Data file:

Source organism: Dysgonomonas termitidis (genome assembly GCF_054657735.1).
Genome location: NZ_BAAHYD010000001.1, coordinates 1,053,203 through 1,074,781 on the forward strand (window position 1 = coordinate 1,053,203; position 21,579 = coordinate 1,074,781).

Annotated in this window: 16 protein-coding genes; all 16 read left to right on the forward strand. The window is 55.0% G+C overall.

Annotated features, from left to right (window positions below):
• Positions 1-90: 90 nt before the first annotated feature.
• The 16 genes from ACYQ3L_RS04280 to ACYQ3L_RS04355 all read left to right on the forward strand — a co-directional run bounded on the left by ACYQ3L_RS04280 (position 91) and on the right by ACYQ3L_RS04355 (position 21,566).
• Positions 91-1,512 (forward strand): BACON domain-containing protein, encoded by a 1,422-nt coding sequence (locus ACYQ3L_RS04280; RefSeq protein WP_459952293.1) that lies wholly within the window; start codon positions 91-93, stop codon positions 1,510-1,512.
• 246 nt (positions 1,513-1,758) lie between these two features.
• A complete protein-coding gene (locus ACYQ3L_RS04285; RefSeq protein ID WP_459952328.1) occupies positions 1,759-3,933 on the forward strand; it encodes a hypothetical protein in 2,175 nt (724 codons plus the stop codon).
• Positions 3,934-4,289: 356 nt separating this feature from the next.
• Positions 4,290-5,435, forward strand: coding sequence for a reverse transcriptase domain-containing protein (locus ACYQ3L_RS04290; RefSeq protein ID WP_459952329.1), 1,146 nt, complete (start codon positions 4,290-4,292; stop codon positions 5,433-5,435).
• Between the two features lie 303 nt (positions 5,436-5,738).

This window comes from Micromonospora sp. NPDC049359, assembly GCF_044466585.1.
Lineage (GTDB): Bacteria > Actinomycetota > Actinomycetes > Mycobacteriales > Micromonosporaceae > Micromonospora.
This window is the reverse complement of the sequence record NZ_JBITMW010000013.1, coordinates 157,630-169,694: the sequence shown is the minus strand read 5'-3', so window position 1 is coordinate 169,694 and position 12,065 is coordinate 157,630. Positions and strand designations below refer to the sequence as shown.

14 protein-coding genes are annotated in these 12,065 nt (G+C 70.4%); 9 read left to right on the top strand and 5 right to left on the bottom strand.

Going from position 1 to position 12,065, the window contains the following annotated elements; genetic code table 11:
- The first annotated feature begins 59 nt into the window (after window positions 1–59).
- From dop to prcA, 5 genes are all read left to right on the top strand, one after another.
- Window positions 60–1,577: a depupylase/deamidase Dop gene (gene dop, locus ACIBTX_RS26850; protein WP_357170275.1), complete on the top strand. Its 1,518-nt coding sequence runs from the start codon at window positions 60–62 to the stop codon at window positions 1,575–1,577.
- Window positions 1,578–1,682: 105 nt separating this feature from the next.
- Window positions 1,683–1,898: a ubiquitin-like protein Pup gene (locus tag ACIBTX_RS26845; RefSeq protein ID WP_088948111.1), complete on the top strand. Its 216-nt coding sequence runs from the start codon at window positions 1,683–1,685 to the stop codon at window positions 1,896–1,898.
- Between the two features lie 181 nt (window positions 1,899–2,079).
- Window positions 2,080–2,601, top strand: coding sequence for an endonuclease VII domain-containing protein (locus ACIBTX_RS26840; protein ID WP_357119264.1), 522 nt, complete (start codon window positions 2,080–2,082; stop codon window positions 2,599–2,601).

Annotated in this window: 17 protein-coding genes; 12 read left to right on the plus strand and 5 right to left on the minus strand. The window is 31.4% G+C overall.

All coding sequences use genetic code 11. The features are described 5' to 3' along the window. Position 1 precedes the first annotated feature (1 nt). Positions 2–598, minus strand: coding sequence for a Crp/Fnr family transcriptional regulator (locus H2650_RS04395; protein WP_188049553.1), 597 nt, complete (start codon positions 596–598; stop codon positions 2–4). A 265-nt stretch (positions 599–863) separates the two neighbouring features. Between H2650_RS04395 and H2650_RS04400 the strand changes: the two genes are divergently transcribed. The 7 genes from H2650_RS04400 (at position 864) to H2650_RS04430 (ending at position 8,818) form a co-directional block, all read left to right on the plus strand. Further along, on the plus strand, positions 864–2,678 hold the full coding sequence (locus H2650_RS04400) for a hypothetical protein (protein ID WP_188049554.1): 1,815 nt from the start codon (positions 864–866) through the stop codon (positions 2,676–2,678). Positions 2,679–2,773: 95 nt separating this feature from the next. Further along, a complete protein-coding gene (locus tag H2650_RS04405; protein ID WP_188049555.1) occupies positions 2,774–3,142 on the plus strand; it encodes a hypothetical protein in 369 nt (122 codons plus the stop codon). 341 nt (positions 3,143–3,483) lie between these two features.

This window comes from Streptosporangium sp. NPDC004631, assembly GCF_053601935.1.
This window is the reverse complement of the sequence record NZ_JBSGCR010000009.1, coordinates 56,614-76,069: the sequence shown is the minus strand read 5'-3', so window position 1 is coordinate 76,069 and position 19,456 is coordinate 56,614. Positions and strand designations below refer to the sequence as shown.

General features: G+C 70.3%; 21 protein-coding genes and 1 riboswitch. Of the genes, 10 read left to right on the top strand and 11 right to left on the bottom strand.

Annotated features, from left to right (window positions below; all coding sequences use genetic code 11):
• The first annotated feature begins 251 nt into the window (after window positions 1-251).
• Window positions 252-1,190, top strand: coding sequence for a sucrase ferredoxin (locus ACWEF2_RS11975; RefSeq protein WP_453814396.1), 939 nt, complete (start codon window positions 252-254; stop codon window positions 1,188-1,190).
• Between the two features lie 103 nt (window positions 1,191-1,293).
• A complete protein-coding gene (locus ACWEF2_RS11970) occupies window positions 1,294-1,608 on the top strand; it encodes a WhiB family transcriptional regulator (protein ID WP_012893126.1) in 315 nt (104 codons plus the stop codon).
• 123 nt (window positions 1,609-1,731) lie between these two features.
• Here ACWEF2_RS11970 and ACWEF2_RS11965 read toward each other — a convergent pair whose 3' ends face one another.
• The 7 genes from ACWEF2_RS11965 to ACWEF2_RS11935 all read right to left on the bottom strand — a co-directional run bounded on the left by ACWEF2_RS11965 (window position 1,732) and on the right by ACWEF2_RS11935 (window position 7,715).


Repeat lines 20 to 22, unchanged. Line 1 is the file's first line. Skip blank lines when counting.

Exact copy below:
- Window positions 60–1,577: a depupylase/deamidase Dop gene (gene dop, locus ACIBTX_RS26850; protein WP_357170275.1), complete on the top strand. Its 1,518-nt coding sequence runs from the start codon at window positions 60–62 to the stop codon at window positions 1,575–1,577.
- Window positions 1,578–1,682: 105 nt separating this feature from the next.
- Window positions 1,683–1,898: a ubiquitin-like protein Pup gene (locus tag ACIBTX_RS26845; RefSeq protein ID WP_088948111.1), complete on the top strand. Its 216-nt coding sequence runs from the start codon at window positions 1,683–1,685 to the stop codon at window positions 1,896–1,898.